6 Causes of Dry Cat Skin

Does your cat have dry skin? Have you noticed dandruff in her fur recently? Is she scratching more often than normal, with no signs of fleas? If any of this sounds like your cat, then you’re in the right place.

Causes of dry cat skin

In this article, we’ll explore six of the most common causes of dry skin in cats. You can use this information to figure out what might be causing your cat’s dry skin and learn what to ask your veterinarian at your cat’s next scheduled appointment, too.

Immune System Problems

Several illnesses and conditions can cause immune system problems in cats. If your cat suffers from one of these, you may notice dry skin coming and going, usually in conjunction with flare-ups from her immune system problem.

Your vet will need to perform a variety of tests, including blood work and fecal samples, to figure out whether or not your cat has an immune system problem. Your vet can also give you more information about how to manage and treat your cat’s health condition as well as any dietary supplements that could help the dry skin issue.

Infection

If your cat has a bacterial, fungal, or viral infection, she may have signs of dry skin to go along with it. Almost any disease or illness your cat can contract has the potential to cause dry skin, although some are more likely to cause this problem than others.

Additionally, if your cat has any bacterial or fungal infections on her skin, she will be more likely to develop dry skin at the same time. For this reason, it is important to talk with your vet and get your cat on any antibiotic or antifungal medications she needs to heal.

Hormones

Cats may deal with problems relating to fluctuating hormones, just like humans can. If your female cat goes into heat or becomes pregnant, she may have dry skin during this time as well. Male and female cats both can also develop dry skin shortly after being neutered or spayed, but this problem should clear up as their bodies regulate their hormones in the coming weeks.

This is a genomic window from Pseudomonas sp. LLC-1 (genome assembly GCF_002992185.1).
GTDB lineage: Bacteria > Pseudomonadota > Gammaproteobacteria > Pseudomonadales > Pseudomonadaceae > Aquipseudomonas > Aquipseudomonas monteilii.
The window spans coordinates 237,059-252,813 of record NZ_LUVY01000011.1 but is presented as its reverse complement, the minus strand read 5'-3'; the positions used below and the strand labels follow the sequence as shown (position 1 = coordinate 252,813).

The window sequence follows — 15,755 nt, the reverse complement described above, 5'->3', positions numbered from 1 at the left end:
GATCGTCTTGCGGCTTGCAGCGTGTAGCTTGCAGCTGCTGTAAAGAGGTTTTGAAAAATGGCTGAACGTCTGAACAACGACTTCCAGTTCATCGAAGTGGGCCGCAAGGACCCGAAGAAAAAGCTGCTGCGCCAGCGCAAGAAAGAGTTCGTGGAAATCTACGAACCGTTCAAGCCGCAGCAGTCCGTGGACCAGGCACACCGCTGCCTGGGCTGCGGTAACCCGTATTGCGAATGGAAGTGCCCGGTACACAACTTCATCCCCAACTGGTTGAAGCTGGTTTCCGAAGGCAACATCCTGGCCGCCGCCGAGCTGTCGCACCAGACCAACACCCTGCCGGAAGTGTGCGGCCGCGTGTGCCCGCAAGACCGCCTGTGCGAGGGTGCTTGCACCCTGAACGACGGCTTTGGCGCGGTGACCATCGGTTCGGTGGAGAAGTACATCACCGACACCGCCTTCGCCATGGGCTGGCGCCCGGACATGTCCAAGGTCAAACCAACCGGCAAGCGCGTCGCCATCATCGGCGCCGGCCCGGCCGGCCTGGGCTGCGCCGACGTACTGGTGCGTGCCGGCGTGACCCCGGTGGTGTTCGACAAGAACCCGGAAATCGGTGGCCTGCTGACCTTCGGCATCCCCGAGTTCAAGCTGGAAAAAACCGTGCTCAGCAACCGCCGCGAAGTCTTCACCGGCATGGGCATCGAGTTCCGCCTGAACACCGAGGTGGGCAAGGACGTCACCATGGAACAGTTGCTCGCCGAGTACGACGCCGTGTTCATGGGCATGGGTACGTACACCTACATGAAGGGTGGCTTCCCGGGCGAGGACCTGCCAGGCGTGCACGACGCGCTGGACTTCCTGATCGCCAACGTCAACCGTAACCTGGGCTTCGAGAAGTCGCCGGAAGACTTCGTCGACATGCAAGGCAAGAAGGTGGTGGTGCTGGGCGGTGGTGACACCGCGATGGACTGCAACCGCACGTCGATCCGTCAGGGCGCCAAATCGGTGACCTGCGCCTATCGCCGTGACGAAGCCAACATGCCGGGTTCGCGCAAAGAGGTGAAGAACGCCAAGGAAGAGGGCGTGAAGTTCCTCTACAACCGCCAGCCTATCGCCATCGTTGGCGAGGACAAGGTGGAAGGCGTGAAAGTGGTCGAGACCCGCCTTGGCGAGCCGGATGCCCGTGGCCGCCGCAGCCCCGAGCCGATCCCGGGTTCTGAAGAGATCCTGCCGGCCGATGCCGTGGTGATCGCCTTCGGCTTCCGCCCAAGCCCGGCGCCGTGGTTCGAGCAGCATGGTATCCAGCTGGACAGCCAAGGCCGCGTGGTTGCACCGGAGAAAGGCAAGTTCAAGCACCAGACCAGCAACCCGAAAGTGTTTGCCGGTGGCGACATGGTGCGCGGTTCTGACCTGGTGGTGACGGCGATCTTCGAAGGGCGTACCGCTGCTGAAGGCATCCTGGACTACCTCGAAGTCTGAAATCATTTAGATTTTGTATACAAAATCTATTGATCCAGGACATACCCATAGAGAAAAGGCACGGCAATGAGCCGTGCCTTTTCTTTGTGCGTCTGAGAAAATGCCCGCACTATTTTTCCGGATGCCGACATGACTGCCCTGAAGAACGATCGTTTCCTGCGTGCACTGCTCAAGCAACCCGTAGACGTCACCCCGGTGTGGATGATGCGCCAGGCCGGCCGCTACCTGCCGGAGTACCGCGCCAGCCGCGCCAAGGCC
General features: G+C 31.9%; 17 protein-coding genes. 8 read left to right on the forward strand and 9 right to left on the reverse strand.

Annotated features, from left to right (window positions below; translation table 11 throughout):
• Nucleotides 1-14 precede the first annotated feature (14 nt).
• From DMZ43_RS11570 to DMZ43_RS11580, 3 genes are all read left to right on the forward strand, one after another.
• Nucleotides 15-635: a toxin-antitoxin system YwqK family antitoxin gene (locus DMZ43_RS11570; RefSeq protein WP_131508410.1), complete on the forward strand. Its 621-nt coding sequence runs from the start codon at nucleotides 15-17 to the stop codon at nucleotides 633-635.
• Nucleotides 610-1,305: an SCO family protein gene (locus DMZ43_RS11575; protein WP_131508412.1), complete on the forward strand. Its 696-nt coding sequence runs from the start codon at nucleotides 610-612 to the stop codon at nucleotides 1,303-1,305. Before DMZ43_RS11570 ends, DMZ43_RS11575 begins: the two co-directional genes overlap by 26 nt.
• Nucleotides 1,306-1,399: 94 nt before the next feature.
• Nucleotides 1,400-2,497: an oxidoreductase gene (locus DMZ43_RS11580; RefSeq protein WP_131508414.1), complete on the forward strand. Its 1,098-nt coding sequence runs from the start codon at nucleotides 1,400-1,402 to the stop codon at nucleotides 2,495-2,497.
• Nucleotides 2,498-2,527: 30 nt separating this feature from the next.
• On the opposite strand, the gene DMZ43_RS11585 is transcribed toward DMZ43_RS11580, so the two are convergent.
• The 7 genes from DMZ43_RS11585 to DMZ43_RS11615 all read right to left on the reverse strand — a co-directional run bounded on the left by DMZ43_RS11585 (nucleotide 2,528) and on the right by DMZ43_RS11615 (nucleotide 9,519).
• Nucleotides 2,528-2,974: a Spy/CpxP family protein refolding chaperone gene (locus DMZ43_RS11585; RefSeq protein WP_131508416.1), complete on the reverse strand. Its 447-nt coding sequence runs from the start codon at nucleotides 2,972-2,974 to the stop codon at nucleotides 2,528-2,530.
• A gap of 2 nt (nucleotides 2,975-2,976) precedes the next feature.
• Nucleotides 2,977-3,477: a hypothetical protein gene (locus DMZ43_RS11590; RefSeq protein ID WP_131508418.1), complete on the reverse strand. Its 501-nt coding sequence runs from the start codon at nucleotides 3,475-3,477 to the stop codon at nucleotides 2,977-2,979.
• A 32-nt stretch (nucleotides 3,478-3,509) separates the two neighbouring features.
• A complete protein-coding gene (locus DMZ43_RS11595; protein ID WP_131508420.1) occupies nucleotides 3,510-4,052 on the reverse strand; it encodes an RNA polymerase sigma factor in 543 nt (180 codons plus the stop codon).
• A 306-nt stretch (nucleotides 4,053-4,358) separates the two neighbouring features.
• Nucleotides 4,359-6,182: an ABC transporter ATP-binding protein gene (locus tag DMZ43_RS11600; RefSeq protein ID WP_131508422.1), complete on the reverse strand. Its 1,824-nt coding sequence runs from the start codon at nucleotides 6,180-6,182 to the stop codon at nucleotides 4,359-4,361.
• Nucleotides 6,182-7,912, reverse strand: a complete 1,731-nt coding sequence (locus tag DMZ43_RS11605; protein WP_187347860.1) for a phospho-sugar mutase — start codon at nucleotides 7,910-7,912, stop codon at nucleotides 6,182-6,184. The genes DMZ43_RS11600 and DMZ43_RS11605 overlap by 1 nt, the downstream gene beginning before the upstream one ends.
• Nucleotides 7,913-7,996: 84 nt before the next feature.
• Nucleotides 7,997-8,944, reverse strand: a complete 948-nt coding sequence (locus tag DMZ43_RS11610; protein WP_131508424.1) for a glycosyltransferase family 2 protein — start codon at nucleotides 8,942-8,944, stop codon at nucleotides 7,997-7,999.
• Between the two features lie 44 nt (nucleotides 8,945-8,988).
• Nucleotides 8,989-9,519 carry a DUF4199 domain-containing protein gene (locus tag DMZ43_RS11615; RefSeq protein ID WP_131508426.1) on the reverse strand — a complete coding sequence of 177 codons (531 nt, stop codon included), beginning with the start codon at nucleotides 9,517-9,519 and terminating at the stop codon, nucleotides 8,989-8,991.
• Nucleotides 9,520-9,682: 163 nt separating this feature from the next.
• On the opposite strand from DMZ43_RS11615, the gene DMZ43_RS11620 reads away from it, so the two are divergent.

If your cat’s dry skin is related to hormonal changes, it should not last forever. Your vet will be able to give you more information and clarify whether or not hormones may be the cause.

Diabetes

Diabetes is one of the more serious causes of dry skin in cats. The longer your cat suffers from diabetes, especially without any management options to help her, the more likely she will be to have dry skin from it. This type of dry skin may flare up periodically instead of occurring all the time.

Although diabetes cannot be completely cured in cats, it can be managed well if you work with your vet from the initial diagnosis and onward. Cats can live many years with diabetes provided they receive the right type of care.

Malnutrition or Food Allergy

Cats who are malnourished, either because they have been strays or because they have a wasting disease such as hyperthyroidism, may develop dry skin from a lack of vitamins and minerals in their diet. If your cat has dry skin from malnutrition, you will need to talk with your vet for more information.

Food allergies can also cause dry skin and dandruff in cats. If your cat’s dry skin clears up when you change her food, this is a strong indicator that she has a food allergy or intolerance causing the problem rather than a more severe health issue.

Aging

One of the most common causes of dry skin in cats is simply aging. As cats get older, their overall health deteriorates, and this is to be expected. A cat’s skin and coat health may also decline with age, and if this happens, you may notice dry skin and dandruff in your feline friend.

Another reason why aging may contribute to dry skin in cats is related to mobility. As cats get older, they cannot groom themselves the way they once did. This can cause matting, clumping, and overall dingy or poor quality fur, which can lead to dry skin in just a short time.

How to Help if Your Cat’s Suffering from Dry Skin

As you can see, there are many potential underlying causes of dry skin in cats. Some of these are more concerning than others, but they all require a vet to diagnose them officially. When you take your cat to the vet, be sure to ask about any concerns you have regarding her skin and fur health and condition.

By working with a vet you know and trust—and a vet who knows your cat, too—you can give your cat the best possible chance at recovering fully from her dry skin. You’ll learn how to treat and manage this problem no matter what the cause of it might be.

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About The Village Vets

The Village Vets is a network of animal hospitals based in Atlanta, GA and the surrounding area. We offer honest, excellent service to our clients in a comfortable, friendly atmosphere. To learn more about our locations and how we can better serve you and your pet, click the button below.

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About The Village Vets

The Village Vets is a network of animal hospitals based in Atlanta, GA and the surrounding area. We offer honest, excellent service to our clients in a comfortable, friendly atmosphere. To learn more about our locations and how we can better serve you and your pet, click the button below.